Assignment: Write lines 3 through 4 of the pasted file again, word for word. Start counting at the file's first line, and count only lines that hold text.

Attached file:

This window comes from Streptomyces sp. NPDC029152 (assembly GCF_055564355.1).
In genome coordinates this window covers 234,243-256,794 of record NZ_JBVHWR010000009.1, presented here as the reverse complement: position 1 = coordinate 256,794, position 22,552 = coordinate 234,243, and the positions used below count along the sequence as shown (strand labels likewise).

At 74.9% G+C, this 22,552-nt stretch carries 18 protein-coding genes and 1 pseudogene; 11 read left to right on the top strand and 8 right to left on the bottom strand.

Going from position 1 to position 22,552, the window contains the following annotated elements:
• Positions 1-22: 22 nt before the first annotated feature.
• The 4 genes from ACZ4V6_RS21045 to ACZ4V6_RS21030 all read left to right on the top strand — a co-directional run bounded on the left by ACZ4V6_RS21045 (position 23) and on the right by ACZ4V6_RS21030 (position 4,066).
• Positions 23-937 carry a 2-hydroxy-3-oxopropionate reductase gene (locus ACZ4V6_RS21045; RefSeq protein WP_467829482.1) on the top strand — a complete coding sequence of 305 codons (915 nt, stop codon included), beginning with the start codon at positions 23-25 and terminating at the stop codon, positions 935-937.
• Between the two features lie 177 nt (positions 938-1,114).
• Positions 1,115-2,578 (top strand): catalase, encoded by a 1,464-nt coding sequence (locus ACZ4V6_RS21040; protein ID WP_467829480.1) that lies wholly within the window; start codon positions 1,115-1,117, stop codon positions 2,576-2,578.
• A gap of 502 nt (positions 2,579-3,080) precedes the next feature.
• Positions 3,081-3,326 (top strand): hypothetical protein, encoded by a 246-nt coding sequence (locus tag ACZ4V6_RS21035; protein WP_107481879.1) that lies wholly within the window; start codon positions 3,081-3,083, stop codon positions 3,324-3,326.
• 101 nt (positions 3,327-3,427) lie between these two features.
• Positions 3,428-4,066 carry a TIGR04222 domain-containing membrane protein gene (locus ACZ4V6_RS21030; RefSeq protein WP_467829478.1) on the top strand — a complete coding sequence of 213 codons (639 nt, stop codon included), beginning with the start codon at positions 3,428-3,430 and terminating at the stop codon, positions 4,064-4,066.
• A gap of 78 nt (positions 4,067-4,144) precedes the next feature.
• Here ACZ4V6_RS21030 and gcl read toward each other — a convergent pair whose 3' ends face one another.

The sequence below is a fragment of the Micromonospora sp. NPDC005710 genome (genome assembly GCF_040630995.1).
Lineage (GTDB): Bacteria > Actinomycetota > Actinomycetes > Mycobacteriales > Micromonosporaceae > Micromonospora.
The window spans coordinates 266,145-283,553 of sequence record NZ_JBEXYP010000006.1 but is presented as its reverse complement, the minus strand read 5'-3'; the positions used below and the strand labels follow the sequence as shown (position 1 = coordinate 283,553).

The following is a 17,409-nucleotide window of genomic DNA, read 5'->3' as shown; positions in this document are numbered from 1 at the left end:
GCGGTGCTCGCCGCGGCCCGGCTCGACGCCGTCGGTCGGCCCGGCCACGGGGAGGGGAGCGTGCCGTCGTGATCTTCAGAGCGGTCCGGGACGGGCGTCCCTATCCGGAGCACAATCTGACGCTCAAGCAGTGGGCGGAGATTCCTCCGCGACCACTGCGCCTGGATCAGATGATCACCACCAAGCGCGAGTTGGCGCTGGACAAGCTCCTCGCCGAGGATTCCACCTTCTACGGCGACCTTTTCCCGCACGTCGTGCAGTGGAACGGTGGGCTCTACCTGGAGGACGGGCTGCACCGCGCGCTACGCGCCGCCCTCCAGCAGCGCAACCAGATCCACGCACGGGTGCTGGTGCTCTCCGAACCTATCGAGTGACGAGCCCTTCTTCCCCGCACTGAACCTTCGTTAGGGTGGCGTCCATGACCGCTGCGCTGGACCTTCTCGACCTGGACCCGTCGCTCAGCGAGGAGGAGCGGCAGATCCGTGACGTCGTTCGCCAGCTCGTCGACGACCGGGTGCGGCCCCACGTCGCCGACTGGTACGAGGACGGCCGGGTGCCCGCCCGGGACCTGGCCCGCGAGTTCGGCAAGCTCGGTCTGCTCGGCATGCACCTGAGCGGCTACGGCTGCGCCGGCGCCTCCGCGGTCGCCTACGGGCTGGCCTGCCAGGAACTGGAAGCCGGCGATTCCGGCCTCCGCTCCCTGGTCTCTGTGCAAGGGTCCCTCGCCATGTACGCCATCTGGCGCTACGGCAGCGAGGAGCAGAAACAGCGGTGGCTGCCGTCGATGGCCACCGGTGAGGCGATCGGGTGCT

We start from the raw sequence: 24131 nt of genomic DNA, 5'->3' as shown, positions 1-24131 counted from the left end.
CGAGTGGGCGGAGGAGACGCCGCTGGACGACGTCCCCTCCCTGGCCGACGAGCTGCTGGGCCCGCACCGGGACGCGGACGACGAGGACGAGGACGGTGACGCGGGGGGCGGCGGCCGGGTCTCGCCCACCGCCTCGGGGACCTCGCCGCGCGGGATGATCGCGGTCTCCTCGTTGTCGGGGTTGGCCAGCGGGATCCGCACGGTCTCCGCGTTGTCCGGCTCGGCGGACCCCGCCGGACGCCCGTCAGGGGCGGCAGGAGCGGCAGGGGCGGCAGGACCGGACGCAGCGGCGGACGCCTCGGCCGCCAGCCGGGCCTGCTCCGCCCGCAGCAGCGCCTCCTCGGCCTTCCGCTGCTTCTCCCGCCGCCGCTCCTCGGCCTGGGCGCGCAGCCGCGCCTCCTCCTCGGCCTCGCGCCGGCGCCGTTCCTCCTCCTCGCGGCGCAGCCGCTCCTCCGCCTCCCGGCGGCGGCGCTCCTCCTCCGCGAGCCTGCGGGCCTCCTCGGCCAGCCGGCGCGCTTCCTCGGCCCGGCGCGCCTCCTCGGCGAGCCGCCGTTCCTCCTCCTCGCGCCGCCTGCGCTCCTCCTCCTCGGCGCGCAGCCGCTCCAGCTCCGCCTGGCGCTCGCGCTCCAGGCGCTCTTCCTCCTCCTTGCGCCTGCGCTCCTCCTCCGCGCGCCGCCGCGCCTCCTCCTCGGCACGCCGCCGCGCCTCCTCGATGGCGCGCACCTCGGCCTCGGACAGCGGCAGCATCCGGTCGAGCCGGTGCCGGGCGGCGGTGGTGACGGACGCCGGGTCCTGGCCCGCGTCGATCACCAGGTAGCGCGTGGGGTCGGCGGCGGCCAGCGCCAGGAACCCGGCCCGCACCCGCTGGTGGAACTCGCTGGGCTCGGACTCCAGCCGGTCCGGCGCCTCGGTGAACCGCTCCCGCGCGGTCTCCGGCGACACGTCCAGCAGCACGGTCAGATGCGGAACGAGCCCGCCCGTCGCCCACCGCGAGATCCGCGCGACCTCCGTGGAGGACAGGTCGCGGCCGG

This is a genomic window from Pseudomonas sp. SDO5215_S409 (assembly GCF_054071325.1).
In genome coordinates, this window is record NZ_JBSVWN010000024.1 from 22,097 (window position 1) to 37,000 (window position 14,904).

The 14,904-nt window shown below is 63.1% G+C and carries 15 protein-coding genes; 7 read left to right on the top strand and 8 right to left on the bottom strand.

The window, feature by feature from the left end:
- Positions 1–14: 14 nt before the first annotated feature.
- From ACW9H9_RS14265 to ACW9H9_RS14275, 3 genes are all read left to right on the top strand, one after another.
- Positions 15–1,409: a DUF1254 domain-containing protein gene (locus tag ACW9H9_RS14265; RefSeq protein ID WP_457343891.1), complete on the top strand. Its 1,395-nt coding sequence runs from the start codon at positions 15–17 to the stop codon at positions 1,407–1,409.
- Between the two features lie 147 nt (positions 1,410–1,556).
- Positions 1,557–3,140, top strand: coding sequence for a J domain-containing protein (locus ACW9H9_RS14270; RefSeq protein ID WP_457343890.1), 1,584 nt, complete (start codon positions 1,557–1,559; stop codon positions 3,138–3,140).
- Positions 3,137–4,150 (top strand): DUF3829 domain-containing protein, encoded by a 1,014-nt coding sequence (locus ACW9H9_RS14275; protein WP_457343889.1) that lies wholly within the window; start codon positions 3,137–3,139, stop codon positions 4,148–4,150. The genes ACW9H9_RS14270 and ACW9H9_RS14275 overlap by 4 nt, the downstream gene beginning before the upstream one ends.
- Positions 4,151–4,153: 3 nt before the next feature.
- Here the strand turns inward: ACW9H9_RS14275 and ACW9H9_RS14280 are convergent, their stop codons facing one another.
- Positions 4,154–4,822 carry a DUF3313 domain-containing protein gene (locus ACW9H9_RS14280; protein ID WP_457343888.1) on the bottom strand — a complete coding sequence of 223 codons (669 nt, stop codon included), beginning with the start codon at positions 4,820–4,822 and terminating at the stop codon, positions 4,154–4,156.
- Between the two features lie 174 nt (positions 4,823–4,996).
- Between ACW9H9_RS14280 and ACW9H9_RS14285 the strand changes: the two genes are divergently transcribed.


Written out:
At 74.9% G+C, this 22,552-nt stretch carries 18 protein-coding genes and 1 pseudogene; 11 read left to right on the top strand and 8 right to left on the bottom strand.

Going from position 1 to position 22,552, the window contains the following annotated elements: